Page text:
document was to be made public.” Id. at p. 15.
While Plaintiffs may be entitled to the draft of a document that was ready to
publish, it is clear from the email exchange that this document is attached to a
document which was still under consideration and in the drafting process. The specific
email that the document is attached to is from a non‐attorney and addressed directly to
two attorneys (one in‐house counsel and one outside counsel) while copying two more
(in‐house counsel). Further, the communication in that email calls the attached
document the “latest version” and notes that the parties involved in the email will talk
about the contents of the document at a later date. From the Undersigned’s perspective,
this is a clear indication that the document is not ready to publish and therefore is not
subject to the “draft document rule,” as Plaintiffs argue (if the Undersigned agreed that
the rule was even applicable in this Circuit). Accordingly, CIT021317‐324 should remain
protected by privilege.
Privilege sustained. Plaintiffs ask the Court to
evaluate whether the section of the email addressed to “Jim H” ‐‐ in‐house counsel,
James Harrington ‐‐ is seeking out his advice in a legal capacity or in his corporate
capacity. Review of the redacted text indicates that the advice sought is legal in nature,
so that section of the email should remain redacted.
Not mentioned in the parties’ briefing is a document attached to the email, which
is wholly redacted. Because Plaintiffs have not contested the status of this document, it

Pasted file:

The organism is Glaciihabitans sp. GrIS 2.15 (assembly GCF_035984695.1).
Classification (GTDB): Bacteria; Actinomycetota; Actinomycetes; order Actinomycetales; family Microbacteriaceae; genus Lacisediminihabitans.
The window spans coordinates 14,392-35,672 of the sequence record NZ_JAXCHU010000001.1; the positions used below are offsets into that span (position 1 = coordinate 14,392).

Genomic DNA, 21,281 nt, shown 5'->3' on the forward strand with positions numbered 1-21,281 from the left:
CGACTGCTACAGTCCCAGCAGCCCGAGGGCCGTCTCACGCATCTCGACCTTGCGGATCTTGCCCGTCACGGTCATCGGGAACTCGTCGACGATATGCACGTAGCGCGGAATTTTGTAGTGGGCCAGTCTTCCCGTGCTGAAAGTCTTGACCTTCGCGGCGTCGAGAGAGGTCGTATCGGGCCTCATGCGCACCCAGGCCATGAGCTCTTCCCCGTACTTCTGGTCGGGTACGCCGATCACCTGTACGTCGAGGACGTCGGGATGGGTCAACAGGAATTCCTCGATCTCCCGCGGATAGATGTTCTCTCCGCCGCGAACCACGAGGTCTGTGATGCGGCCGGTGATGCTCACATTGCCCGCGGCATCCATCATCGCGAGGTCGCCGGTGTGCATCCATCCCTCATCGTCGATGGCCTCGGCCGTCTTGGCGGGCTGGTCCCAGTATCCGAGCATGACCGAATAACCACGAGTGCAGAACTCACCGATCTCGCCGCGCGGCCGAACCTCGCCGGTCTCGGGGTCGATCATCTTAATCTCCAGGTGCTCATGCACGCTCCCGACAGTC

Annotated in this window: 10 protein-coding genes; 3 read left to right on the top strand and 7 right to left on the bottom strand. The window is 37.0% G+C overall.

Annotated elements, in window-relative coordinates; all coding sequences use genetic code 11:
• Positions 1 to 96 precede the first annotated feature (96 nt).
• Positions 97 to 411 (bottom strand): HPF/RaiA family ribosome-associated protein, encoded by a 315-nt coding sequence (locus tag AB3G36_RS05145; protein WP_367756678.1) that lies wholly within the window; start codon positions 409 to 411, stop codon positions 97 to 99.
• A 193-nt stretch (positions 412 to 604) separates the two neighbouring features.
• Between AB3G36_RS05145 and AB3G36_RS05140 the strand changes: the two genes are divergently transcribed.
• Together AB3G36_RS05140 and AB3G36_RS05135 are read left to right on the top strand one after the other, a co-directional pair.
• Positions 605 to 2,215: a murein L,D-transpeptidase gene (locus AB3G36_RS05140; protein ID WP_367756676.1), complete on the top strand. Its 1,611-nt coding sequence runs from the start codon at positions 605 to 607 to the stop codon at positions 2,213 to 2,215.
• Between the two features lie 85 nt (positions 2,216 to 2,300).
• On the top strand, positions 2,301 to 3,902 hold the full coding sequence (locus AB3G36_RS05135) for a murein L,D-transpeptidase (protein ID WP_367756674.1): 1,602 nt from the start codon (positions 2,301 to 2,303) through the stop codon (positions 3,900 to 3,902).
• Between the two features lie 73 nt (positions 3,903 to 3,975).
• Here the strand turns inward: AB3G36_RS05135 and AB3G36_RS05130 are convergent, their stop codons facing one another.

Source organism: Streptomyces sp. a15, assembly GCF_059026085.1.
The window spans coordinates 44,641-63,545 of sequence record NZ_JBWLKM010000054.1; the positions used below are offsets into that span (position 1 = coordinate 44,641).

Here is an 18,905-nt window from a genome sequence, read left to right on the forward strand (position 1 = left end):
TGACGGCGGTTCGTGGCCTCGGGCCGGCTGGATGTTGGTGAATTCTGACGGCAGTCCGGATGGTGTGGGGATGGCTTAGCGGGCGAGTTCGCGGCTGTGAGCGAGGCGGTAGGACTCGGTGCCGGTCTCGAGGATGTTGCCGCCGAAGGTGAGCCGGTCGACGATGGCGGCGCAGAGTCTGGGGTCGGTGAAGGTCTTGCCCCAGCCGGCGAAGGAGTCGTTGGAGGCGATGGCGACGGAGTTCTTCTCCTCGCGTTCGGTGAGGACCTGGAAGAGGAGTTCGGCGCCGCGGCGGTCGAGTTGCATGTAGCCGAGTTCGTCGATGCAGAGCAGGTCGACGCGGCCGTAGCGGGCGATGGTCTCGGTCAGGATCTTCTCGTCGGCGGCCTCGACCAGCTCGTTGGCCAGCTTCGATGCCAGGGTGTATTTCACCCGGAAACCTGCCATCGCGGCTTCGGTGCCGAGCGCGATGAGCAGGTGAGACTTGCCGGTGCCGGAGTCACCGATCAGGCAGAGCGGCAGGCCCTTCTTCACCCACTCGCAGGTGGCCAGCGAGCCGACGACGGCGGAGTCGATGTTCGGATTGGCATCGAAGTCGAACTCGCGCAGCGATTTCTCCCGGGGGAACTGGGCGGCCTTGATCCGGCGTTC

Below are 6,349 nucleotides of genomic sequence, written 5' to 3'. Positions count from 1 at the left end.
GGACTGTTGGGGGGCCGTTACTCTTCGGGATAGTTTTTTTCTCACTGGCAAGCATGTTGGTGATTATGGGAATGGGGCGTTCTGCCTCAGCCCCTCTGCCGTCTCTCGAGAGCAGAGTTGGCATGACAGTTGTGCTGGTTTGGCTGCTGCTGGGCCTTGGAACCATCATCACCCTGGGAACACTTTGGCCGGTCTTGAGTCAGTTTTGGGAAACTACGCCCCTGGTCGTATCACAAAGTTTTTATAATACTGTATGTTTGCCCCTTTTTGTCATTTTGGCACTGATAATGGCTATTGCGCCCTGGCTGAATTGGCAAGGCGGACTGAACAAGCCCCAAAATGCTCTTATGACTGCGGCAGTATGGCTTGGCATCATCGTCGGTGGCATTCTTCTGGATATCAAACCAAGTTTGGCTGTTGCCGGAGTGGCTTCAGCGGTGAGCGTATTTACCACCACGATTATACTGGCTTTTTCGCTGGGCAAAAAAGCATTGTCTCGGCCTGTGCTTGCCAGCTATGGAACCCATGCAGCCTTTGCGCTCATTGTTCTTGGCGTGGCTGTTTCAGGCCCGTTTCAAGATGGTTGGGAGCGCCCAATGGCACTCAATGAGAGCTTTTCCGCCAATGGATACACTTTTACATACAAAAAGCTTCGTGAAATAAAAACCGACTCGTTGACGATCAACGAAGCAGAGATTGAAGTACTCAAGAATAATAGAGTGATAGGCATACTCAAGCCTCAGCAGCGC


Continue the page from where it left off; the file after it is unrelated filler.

too shall remain privileged.
Privilege overruled in part. This
email chain features a redacted email that is identical to one from numbers 16 and 17
above. As was found there, certain text must be unredacted. On the page labeled
“CIT011218,” Shire must unredact and produce by May 27, 2015, three paragraphs
under the heading “1) Scientific Rationale and 2) Interdependencies with Concerta,” as
these paragraphs neither seek nor express any legal advice of counsel. The remaining
paragraphs in that email shall remain redacted.
On the page labeled “CIT011217,” Shire has redacted one paragraph that it
claims reflects legal advice. Review of this paragraph reveals that it does appear to
reflect legal advice, as it recounts the outcome of a meeting with the legal team
concerning the current status of the preparation of the “Citizen’s Petition” and a plan
forward. The Undersigned determines that this sufficiently reflects legal advice and